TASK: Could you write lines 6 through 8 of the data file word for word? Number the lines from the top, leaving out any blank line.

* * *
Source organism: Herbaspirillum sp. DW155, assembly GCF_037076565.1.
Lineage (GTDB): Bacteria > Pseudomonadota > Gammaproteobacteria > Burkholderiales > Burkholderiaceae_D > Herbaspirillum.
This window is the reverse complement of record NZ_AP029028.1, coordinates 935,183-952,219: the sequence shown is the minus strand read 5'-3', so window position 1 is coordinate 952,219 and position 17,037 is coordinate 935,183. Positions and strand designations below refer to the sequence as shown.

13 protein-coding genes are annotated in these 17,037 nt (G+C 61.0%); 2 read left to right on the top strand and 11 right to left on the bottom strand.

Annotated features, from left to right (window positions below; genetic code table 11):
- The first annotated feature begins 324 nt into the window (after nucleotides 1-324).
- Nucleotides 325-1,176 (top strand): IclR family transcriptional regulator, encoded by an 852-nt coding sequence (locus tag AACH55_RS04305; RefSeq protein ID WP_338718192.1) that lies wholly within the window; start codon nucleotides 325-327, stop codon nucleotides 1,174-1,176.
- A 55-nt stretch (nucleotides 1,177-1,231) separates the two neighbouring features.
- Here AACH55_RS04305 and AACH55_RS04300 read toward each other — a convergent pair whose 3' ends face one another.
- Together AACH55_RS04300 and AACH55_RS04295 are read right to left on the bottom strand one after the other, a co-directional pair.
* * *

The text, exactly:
- The first annotated feature begins 324 nt into the window (after nucleotides 1-324).
- Nucleotides 325-1,176 (top strand): IclR family transcriptional regulator, encoded by an 852-nt coding sequence (locus tag AACH55_RS04305; RefSeq protein ID WP_338718192.1) that lies wholly within the window; start codon nucleotides 325-327, stop codon nucleotides 1,174-1,176.
- A 55-nt stretch (nucleotides 1,177-1,231) separates the two neighbouring features.